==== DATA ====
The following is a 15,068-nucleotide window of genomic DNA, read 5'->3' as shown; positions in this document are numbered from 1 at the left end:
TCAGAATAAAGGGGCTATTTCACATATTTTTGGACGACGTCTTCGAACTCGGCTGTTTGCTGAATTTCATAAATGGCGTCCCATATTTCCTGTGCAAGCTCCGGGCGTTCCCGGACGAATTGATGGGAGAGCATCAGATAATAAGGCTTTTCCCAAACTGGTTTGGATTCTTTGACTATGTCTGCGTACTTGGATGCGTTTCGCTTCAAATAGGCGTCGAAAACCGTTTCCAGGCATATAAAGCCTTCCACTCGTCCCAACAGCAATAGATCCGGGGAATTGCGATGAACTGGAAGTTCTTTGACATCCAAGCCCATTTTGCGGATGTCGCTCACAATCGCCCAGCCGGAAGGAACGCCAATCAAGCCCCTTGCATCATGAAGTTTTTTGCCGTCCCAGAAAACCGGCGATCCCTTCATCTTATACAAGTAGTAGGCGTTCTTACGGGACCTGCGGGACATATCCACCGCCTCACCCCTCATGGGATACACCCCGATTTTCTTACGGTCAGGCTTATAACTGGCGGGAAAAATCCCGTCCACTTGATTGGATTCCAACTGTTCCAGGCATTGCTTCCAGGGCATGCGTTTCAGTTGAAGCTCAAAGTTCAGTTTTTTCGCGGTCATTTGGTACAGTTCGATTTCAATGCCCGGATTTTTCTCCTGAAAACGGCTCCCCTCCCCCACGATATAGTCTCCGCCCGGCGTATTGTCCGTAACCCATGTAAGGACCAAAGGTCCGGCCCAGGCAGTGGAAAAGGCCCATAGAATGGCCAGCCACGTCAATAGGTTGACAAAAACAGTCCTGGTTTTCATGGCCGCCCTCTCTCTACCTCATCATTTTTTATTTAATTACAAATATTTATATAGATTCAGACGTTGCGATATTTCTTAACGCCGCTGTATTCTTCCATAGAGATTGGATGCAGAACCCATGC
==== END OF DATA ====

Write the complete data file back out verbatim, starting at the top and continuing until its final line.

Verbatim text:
The following is a 15,068-nucleotide window of genomic DNA, read 5'->3' as shown; positions in this document are numbered from 1 at the left end:
TCAGAATAAAGGGGCTATTTCACATATTTTTGGACGACGTCTTCGAACTCGGCTGTTTGCTGAATTTCATAAATGGCGTCCCATATTTCCTGTGCAAGCTCCGGGCGTTCCCGGACGAATTGATGGGAGAGCATCAGATAATAAGGCTTTTCCCAAACTGGTTTGGATTCTTTGACTATGTCTGCGTACTTGGATGCGTTTCGCTTCAAATAGGCGTCGAAAACCGTTTCCAGGCATATAAAGCCTTCCACTCGTCCCAACAGCAATAGATCCGGGGAATTGCGATGAACTGGAAGTTCTTTGACATCCAAGCCCATTTTGCGGATGTCGCTCACAATCGCCCAGCCGGAAGGAACGCCAATCAAGCCCCTTGCATCATGAAGTTTTTTGCCGTCCCAGAAAACCGGCGATCCCTTCATCTTATACAAGTAGTAGGCGTTCTTACGGGACCTGCGGGACATATCCACCGCCTCACCCCTCATGGGATACACCCCGATTTTCTTACGGTCAGGCTTATAACTGGCGGGAAAAATCCCGTCCACTTGATTGGATTCCAACTGTTCCAGGCATTGCTTCCAGGGCATGCGTTTCAGTTGAAGCTCAAAGTTCAGTTTTTTCGCGGTCATTTGGTACAGTTCGATTTCAATGCCCGGATTTTTCTCCTGAAAACGGCTCCCCTCCCCCACGATATAGTCTCCGCCCGGCGTATTGTCCGTAACCCATGTAAGGACCAAAGGTCCGGCCCAGGCAGTGGAAAAGGCCCATAGAATGGCCAGCCACGTCAATAGGTTGACAAAAACAGTCCTGGTTTTCATGGCCGCCCTCTCTCTACCTCATCATTTTTTATTTAATTACAAATATTTATATAGATTCAGACGTTGCGATATTTCTTAACGCCGCTGTATTCTTCCATAGAGATTGGATGCAGAACCCATGC